Foundations of Sport and Active Recreation

Unit code: SSM1102 | Study level: Undergraduate
12
(One credit point is usually equivalent to one hour of study per week)
City Campus
Footscray Park
N/A
Overview
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Overview

This unit introduces students to the broad social, historical and cultural contexts in which sport and active recreation takes place. Research findings and theoretical concepts from history, sociology and cultural studies are used to help explain why some groups and individuals are excluded from, or marginalised through sport and active recreation. Students will undertake a series of learning activities which will enable them to identify and critique sport and recreation participation data and to deconstruct some common myths about Australian society. This unit also provides foundational knowledge and skills required in other units in the Sport Management courses.

Learning Outcomes

On successful completion of this unit, students will be able to:

  1. Identify participation rates in sport and active recreation in Australia and explain how the popularity of particular sports and recreational activities is related to the broader historical, social and cultural context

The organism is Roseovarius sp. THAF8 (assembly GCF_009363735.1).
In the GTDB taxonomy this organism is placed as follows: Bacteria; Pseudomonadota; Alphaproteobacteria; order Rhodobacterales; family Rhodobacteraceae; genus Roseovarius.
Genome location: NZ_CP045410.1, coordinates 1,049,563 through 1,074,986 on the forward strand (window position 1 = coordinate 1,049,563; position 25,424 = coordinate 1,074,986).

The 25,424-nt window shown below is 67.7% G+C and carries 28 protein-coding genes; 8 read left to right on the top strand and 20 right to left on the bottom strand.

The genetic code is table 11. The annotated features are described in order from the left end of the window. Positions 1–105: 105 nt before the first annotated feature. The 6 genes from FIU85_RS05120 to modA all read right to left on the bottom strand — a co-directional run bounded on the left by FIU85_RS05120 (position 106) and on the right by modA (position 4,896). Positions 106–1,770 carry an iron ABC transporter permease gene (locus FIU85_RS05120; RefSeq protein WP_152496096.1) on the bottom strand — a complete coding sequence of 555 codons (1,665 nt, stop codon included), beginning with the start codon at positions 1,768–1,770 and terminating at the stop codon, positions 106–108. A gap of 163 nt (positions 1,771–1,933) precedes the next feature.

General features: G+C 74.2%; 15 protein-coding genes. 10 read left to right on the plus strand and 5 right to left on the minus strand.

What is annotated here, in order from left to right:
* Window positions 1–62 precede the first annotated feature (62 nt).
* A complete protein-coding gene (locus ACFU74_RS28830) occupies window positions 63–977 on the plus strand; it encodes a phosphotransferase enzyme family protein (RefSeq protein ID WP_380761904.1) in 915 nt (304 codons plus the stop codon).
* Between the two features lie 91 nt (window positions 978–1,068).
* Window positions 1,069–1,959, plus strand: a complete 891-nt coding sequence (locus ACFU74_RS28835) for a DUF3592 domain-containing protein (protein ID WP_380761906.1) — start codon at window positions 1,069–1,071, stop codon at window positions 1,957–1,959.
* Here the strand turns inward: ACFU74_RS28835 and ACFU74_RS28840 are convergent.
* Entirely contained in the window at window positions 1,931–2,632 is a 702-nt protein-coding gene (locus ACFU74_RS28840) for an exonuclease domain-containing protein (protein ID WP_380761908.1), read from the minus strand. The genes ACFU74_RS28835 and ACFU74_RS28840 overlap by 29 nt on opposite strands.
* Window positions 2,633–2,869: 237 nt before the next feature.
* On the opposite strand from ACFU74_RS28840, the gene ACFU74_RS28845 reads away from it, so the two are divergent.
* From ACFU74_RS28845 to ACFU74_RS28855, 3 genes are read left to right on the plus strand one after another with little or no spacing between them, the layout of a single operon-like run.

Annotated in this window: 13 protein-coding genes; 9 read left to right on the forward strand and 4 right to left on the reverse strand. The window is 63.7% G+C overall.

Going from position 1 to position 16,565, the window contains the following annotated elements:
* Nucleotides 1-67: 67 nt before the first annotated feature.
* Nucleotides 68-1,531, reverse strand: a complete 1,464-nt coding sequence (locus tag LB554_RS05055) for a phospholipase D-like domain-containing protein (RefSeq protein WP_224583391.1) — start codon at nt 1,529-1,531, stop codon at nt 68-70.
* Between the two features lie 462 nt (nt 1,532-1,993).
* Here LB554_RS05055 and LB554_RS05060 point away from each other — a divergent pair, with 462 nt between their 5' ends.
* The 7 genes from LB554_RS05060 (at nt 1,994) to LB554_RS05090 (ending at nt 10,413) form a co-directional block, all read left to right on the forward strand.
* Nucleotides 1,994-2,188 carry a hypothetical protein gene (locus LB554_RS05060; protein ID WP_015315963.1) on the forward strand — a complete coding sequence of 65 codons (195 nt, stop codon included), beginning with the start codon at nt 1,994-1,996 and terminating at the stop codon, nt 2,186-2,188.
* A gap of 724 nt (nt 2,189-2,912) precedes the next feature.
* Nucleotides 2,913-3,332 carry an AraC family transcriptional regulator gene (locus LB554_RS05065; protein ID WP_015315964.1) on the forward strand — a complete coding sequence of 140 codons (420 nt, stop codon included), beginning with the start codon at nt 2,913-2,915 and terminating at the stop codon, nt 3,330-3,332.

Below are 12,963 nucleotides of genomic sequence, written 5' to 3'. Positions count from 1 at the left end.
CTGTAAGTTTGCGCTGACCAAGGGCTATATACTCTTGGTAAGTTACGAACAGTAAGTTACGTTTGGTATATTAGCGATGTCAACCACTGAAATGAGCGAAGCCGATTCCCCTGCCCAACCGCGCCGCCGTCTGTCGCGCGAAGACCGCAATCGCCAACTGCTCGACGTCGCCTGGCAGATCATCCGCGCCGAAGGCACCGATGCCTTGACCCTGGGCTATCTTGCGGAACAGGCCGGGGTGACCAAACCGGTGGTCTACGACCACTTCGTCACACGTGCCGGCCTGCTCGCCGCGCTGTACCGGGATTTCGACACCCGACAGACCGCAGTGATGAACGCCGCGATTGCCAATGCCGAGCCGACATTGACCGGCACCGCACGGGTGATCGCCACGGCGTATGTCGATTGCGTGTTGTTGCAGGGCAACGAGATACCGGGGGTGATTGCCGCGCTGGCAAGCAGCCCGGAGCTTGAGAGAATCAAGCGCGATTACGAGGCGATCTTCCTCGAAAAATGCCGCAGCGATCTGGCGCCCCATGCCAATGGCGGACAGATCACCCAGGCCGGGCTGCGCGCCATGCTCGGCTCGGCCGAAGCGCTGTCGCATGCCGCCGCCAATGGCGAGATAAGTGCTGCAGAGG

2. Apply key concepts from history, sociology and cultural studies to explain why some groups and individuals are excluded from, or marginalised through sport and recreation
  3. Compare and contrast the participation patterns of one sport or activity in Australia to another nation and describe the similarities and differences using social, historical and/or cultural explanations

Study as a single unit

This unit can be studied on its own, without enrolling in a full degree.

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Assessment

For Melbourne campuses

Assessment type: Exercise
|
Grade: 30%
Individual Report
Assessment type: Test
|
Grade: 30%
Key concepts quiz - 3 progressive assessments
Assessment type: Project
|
Grade: 40%
Tutorial group presentation

Required reading

Selected readings will be made available via the unit VU Collaborate site.

As part of a course

This unit is studied as part of the following course(s):

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